How to ditch vibe-crushers that could give potential buyers the creeps

By Valli Herman

Whether it’s an off-putting odor, kitschy decor or questionable artwork, a good real estate agent knows how to disappear such sale-killers for potential buyers without offending the home seller.

If professional staging isn’t an option, real estate agents are left to tell clients, delicately, how to literally and figuratively hide the dirty laundry — or the litter box, prurient artwork or even that collection of family keepsakes that can be a bit too personal.

“There is no more emotional product on the market. This is their nest egg, their inheritance,” said Sharona Alperin, of Sotheby’s International Realty in West Hollywood.

“I tell them I am here for one reason and that’s to maximize their return on the sale. And it’s a business at this point. They have to realize they have to turn it from a home into a house.”

The process begins with an overall deep cleaning and de-cluttering, but what agents have found in the process can be surprising.

Mike Deasy, chief executive of Deasy/Penner & Partners, has seen his share of oddities throughout his career.

“We have had, I think twice, collectors of insects, but they kept them in a glass case,” he said. “And there was one instance where there was a pathologist, and he had various specimens of things in jars. We told him to put those away.”

Home offices also offer the unexpected, particularly among medical professionals who may have diagrams and three-dimensional models of things you’d rather not think about.

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Santa Monica beach cottage lays on the charm indoors and out

By Neal J. Leitereg

Cathedral ceilings, French doors and large picture windows enhance the cozy farmhouse vibe found inside this renovated beach cottage in Santa Monica. Complementing the 1920s home, once owned by actor Leo Carillo’s brother, is a soaking pool, a palm-topped guest house and a garage turned play room.

The details

Location: 343 Sycamore Road, Santa Monica, 90402

Asking price: $3.395 million

Built: 1923

House size: Three bedrooms, 2.5 bathrooms

Lot size: 6,567 square feet

Features: Vaulted ceilings; French doors; chef’s kitchen with stainless steel appliances and breakfast bar; great room; dining room; detached guest house; garage turned playhouse; soaking pool; fire pit; lush landscaping

About the area: In the 90402 ZIP Code, based on 10 sales, the median sales price in May was $4.245 million, according to CoreLogic. That was an 8.8% increase in price compared with the same month the previous year.

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Home of the Week: Pasadena modern takes bold concepts to new heights

By Neal J. Leitereg

Visual drama at this Pasadena modern begins at the entry, where a towering wall of glass extends up the smooth wide front of the home. Inside, a floating steel-and-wood staircase and an elevator are used to navigate each of the four levels. Curved exterior patios take advantage of the leafy setting below.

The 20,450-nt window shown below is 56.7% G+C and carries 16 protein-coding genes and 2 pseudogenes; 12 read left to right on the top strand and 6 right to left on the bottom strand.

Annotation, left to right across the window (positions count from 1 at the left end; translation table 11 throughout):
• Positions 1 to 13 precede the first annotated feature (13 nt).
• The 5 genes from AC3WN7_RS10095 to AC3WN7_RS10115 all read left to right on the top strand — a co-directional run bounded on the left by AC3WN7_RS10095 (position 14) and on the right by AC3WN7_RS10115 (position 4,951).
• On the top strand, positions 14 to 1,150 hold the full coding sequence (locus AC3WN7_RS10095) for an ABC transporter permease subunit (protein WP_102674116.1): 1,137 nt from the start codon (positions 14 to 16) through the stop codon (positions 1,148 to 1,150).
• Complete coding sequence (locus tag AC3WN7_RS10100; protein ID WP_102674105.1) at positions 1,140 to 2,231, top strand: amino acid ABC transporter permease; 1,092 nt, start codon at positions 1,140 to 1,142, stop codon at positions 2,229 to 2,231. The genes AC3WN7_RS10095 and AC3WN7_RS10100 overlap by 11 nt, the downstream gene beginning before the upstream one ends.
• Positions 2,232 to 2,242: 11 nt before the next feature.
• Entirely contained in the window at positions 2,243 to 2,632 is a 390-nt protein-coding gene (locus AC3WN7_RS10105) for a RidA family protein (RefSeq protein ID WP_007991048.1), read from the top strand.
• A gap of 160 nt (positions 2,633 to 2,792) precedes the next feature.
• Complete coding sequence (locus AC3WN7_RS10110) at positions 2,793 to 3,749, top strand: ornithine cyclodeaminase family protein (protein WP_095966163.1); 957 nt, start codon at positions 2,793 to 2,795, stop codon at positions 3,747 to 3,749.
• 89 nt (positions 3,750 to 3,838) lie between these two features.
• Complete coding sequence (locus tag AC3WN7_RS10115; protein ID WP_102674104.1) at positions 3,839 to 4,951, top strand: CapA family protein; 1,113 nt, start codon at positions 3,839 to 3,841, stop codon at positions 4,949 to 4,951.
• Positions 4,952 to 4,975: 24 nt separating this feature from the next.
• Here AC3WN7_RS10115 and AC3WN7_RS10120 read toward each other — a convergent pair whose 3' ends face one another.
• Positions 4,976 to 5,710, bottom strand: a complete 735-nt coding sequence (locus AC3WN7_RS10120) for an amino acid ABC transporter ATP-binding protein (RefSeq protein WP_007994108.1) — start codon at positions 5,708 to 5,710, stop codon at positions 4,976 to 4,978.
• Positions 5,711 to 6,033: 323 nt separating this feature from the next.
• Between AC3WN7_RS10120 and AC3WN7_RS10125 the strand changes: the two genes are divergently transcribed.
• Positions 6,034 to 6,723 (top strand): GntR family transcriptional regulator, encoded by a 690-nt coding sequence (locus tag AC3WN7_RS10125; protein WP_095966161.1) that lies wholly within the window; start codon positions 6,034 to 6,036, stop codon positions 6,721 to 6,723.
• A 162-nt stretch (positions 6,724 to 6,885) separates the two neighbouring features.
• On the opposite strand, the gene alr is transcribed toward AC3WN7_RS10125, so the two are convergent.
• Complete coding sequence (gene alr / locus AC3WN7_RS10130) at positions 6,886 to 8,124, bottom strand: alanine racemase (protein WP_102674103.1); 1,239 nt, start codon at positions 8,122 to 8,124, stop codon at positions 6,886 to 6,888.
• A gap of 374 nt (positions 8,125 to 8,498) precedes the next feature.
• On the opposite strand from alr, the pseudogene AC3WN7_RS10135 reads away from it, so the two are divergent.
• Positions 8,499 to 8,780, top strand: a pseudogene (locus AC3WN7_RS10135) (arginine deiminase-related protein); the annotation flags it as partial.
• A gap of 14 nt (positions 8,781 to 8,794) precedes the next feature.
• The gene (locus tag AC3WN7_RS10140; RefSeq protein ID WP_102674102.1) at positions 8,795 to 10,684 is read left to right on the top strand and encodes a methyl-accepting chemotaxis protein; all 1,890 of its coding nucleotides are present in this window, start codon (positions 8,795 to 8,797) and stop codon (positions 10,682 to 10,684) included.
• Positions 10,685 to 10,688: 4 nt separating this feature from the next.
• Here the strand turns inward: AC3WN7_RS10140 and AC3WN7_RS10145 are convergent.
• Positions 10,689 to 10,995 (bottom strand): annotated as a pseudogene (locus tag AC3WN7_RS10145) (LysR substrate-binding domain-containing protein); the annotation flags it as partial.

The details

Location: 940 Burleigh Drive, Pasadena, 91105

Asking price: $2.2 million

Built: 1996

House size: 3,538 square feet, three bedrooms, 3.5 bathrooms

Lot size: 9,610 square feet

Features: Walls of glass; hardwood and Travertine floors; vaulted ceilings; four-story floating steel staircase; elevator; open-plan common rooms; galley-style kitchen with wine cooler and breakfast bar; top-floor master suite; patio with curved bench seating; formal landscaping

About the area: In the 91105 ZIP Code, based on 11 sales, the median sales price in April was $1.186 million, according to CoreLogic. That was a 17.4% decrease in price compared with the same month the previous year.

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Before and After: An aging dame gets a modern makeover but keeps her Tudor soul

By Carren Jao

Before its transformation, Tamara Kaye-Honey’s 1924 Tudor suffered decades of inattention.

With its wood-shingled roof, gumwood cabinetry and beige walls, the four-bedroom Altadena home lacked charm and modern comforts when Kaye-Honey first laid eyes on it.

Yet the interior designer “fell in love with the bones,” drawn to the home’s openness and dramatic arches, she said. Sensing its potential, she and husband Ryan Honey purchased the property for $1.175 million in 2007.

Over the next decade, the couple turned the cutesy storybook home into a more modern hideaway while preserving its Old World soul.

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Home of the Week: A post-and-beam beauty in Pasadena

By Lauren Beale

Framed by a backdrop of the San Gabriel Mountains, this 1970s house in Pasadena is a prime example of the post-and-beam style. A long hedged driveway leads to a motor court and the home’s wooden double door. Inside, the interiors are like a museum for a not-so-distance past.

The kitchen was recently redesigned by architect Barbara Bestor to be entertainer-friendly. The master wing also has been remodeled; the remaining bedrooms have been restored to retain their original architecture.

Walls of glass and oversized clerestory windows create a unified and well-proportioned appearance from the outside, where there are a swimming pool and surrounding deck.

The details

Location: 1615 Hastings Ranch Drive, Pasadena 91107

Asking price: $1.899 million

Year built: 1971

Architect: Thomas A. Dismukes

Lot size: 13,080 square feet

Features: Living room fireplace, dining room, wooden ceilings, patio, swimming pool, gardens

About the area: In the 91107 ZIP Code, based on 23 sales, the median sales price in March was $839,000, according to CoreLogic. That was a 1.3% decrease in price from the same month the previous year.

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